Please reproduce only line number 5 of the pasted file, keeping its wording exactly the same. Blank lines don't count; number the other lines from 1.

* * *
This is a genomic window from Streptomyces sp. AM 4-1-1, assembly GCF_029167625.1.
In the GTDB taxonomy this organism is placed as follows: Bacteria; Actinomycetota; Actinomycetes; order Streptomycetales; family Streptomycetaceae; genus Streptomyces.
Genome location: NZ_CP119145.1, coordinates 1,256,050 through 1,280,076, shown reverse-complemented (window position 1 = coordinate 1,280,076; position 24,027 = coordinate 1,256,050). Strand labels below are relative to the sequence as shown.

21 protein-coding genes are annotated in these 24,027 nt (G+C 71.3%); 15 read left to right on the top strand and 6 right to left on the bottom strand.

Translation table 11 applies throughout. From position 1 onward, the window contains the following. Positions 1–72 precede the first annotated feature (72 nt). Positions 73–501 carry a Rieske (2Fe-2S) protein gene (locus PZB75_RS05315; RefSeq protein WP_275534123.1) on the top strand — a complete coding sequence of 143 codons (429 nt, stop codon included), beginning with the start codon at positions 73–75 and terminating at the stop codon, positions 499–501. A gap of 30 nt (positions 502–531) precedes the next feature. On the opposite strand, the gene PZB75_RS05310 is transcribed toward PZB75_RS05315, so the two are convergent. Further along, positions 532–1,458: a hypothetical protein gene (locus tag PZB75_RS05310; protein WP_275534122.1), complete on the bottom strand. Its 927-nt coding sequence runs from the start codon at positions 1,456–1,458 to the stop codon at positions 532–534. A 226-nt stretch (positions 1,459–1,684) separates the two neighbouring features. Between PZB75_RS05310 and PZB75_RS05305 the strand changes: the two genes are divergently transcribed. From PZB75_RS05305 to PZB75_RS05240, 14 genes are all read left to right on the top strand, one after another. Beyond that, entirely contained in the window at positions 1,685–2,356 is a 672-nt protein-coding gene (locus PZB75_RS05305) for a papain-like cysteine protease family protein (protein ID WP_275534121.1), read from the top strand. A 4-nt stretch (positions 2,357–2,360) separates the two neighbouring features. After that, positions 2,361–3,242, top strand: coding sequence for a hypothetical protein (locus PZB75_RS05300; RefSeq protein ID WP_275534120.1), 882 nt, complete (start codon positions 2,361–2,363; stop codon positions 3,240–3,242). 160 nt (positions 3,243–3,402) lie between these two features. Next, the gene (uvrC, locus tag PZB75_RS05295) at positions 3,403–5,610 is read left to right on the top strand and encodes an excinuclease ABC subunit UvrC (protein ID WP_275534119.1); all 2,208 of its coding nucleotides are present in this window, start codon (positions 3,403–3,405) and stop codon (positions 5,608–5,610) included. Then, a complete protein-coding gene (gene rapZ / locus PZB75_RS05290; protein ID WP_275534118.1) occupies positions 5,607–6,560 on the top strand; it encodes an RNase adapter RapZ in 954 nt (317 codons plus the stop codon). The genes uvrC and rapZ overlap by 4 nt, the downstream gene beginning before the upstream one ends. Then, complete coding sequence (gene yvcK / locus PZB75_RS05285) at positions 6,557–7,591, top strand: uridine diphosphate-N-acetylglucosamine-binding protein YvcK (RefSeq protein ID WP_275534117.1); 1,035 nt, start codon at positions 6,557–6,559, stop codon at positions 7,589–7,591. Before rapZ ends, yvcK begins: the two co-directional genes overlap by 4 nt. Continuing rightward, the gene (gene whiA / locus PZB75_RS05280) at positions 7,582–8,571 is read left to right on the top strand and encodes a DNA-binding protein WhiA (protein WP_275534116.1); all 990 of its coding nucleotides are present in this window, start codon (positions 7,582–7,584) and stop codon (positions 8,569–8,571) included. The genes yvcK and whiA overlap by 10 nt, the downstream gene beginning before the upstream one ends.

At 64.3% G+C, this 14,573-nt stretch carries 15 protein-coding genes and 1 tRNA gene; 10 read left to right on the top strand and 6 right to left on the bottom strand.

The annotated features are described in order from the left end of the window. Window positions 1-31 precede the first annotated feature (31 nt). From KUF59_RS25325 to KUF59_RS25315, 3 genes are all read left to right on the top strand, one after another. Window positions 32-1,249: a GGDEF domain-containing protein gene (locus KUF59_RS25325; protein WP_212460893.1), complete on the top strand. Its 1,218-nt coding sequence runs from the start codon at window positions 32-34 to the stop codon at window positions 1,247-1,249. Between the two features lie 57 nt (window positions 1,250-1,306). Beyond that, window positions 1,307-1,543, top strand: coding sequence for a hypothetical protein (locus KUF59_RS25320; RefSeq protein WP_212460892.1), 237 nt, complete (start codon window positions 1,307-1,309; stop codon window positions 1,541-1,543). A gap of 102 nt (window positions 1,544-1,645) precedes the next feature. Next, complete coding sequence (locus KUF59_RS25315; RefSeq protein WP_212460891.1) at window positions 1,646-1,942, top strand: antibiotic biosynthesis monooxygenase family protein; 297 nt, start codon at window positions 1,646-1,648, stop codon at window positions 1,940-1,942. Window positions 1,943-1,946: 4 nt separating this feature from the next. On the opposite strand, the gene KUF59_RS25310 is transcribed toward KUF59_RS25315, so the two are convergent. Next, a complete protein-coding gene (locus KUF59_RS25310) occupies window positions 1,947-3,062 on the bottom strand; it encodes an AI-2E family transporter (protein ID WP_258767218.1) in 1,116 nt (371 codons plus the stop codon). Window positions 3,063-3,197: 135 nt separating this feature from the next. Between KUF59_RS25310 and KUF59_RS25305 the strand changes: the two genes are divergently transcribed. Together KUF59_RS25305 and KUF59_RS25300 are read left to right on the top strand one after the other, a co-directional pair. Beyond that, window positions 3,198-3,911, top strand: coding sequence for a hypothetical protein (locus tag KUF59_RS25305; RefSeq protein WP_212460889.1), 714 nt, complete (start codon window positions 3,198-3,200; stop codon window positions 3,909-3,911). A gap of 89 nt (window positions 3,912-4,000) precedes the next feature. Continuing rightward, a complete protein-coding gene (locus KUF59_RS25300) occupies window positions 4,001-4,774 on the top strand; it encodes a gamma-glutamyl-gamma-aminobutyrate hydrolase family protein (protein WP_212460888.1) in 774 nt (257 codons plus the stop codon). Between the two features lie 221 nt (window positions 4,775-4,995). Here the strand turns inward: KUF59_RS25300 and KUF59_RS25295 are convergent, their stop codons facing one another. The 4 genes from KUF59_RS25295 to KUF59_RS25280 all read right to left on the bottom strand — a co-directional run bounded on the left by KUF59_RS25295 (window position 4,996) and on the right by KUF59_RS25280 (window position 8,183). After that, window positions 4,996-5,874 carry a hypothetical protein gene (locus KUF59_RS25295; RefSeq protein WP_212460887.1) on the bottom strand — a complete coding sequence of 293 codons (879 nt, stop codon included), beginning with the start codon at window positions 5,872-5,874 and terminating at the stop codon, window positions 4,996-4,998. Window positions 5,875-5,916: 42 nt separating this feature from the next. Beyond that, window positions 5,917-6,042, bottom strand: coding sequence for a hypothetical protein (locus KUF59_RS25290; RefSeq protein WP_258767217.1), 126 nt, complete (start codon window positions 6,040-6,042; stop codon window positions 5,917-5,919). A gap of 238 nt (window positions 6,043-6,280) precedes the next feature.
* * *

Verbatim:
Translation table 11 applies throughout. From position 1 onward, the window contains the following. Positions 1–72 precede the first annotated feature (72 nt). Positions 73–501 carry a Rieske (2Fe-2S) protein gene (locus PZB75_RS05315; RefSeq protein WP_275534123.1) on the top strand — a complete coding sequence of 143 codons (429 nt, stop codon included), beginning with the start codon at positions 73–75 and terminating at the stop codon, positions 499–501. A gap of 30 nt (positions 502–531) precedes the next feature. On the opposite strand, the gene PZB75_RS05310 is transcribed toward PZB75_RS05315, so the two are convergent. Further along, positions 532–1,458: a hypothetical protein gene (locus tag PZB75_RS05310; protein WP_275534122.1), complete on the bottom strand. Its 927-nt coding sequence runs from the start codon at positions 1,456–1,458 to the stop codon at positions 532–534. A 226-nt stretch (positions 1,459–1,684) separates the two neighbouring features. Between PZB75_RS05310 and PZB75_RS05305 the strand changes: the two genes are divergently transcribed. From PZB75_RS05305 to PZB75_RS05240, 14 genes are all read left to right on the top strand, one after another. Beyond that, entirely contained in the window at positions 1,685–2,356 is a 672-nt protein-coding gene (locus PZB75_RS05305) for a papain-like cysteine protease family protein (protein ID WP_275534121.1), read from the top strand. A 4-nt stretch (positions 2,357–2,360) separates the two neighbouring features. After that, positions 2,361–3,242, top strand: coding sequence for a hypothetical protein (locus PZB75_RS05300; RefSeq protein ID WP_275534120.1), 882 nt, complete (start codon positions 2,361–2,363; stop codon positions 3,240–3,242). 160 nt (positions 3,243–3,402) lie between these two features. Next, the gene (uvrC, locus tag PZB75_RS05295) at positions 3,403–5,610 is read left to right on the top strand and encodes an excinuclease ABC subunit UvrC (protein ID WP_275534119.1); all 2,208 of its coding nucleotides are present in this window, start codon (positions 3,403–3,405) and stop codon (positions 5,608–5,610) included. Then, a complete protein-coding gene (gene rapZ / locus PZB75_RS05290; protein ID WP_275534118.1) occupies positions 5,607–6,560 on the top strand; it encodes an RNase adapter RapZ in 954 nt (317 codons plus the stop codon). The genes uvrC and rapZ overlap by 4 nt, the downstream gene beginning before the upstream one ends. Then, complete coding sequence (gene yvcK / locus PZB75_RS05285) at positions 6,557–7,591, top strand: uridine diphosphate-N-acetylglucosamine-binding protein YvcK (RefSeq protein ID WP_275534117.1); 1,035 nt, start codon at positions 6,557–6,559, stop codon at positions 7,589–7,591. Before rapZ ends, yvcK begins: the two co-directional genes overlap by 4 nt. Continuing rightward, the gene (gene whiA / locus PZB75_RS05280) at positions 7,582–8,571 is read left to right on the top strand and encodes a DNA-binding protein WhiA (protein WP_275534116.1); all 990 of its coding nucleotides are present in this window, start codon (positions 7,582–7,584) and stop codon (positions 8,569–8,571) included. The genes yvcK and whiA overlap by 10 nt, the downstream gene beginning before the upstream one ends.